Wanting to see as much of the island as possible we commandeered one of the locals (the restaurateur’s friend, Ivan) to drive us around the island the next morning.  Nearing the summit of the island we climbed 200 steps to the cave of leader, Tito. He called the cave his headquarters in 1944 while evading capture by the Germans. Tito was largely responsible for the unification of Yugoslavia’s six nations and served as Yugoslavia first Prime Minister and later President. However, after his death in 1980 tension between the republics increased resulting in the civil wars of 1991-95.

Tito’s cave

Our morning ended in the dark stone cellar at Ivan’s family vineyard, established 500 years ago. Tasting the wines and buying olive oil from the family’s harvest was a great way to farewell Vis.

Enjoying a wine tasting in Ivan’s family cellar.

Hvar

All hands-on deck as we pulled the mooring ropes free and heading back out into the glassy Adriatic. Headed for Hvar, it is one of the most visited and popular islands in the Adriatic

Before mooring for our first night, we dropped the anchor short of the town and braved the refreshing water before feasting on pasta and delicious spicy local sausage with wild oregano, thyme and sage collected during our walk up to Tito’s cave.

Our three days on Hvar were spent at Palmizana, Stari Grad and Jelsa. With shorter distances to sail between each town, we had more time to explore.

Palmizana is a small marina close to the town of Hvar. With its grainy white and brown buildings following the contours of the bay this medieval town is a maze of pedestrian alleyways and ancient stone houses. We dined at Divino’s on the promenade, experiencing Hvar’s famous cuisine of fish, lobster and scampi.

Palmizana

Our second night was spent at Stari Grad, my favourite. It’s long indented harbour could easily have been mistaken for Venice, had the yachts been gondolas. From a distance, the medieval stones houses with their colourful shutters and terracotta roofs looked as though they were in the water. As we got closer the worn stone promenade with its immaculate flower boxes and mounds of fishing nets came into view.  Berthing among a cluster of fishing boats in one of Europe’s oldest towns, it was special.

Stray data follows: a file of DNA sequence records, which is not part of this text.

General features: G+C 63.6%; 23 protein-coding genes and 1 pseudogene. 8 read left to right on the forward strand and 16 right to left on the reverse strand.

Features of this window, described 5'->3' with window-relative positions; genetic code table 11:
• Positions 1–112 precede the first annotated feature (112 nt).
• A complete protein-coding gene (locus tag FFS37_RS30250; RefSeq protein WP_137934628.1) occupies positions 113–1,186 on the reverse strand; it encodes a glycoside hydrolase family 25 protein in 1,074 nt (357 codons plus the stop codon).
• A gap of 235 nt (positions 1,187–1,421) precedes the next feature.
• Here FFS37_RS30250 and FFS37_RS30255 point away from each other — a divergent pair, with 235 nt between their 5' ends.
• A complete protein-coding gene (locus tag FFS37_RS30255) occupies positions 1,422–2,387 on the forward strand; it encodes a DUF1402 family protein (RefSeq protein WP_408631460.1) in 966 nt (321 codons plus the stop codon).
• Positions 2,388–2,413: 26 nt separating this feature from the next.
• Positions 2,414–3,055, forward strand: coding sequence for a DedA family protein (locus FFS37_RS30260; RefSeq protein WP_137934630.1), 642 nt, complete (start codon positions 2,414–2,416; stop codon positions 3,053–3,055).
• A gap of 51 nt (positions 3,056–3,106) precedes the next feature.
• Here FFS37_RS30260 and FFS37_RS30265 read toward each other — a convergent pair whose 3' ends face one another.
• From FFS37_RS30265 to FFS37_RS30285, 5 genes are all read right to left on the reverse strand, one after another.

Sailing in Stari Grad was special. It reminded us all of Venice.

Fishing is a primary activity on all these small islands.

The little town of Jelsa sits in a wooded bay. A former fishing village, it is sleepy and quiet. We were one of only three yachts moored for the night so enjoyed the silence despite the hourly chiming of competing church bells echoing into the dark night.

Solta

After a morning visit to Jelsa’s local store for our favorite herbed crusted and feta pasties we left for our final destination, Solta.

Our last night was made more memorable by a beautiful sunset

Mooring at Stomorska, on Solta we swam at the rocky beaches and later ate at another great restaurant, Nervera, on the waterfront.

It is always hard when a great holiday draws to a close. Determined to enjoy it to the very last minute we reminisced about all the great food we had eaten, the towns we had visited, the walks we had done, the history we had learnt about while tucking into another platter of succulent grilled whole baby calamari, scampi and fish. As we raised our glasses we all vowed to come back and see more of this extraordinarily beautiful country.

Chargrilled seafood is a popular dish the Croatians know how to cook well.

For all your sailing needs in Croatia, contact  Nava Charter .We used this outfit and they were great.

2018-08-07T20:15:37+00:00February 20th, 2018|EUROPE|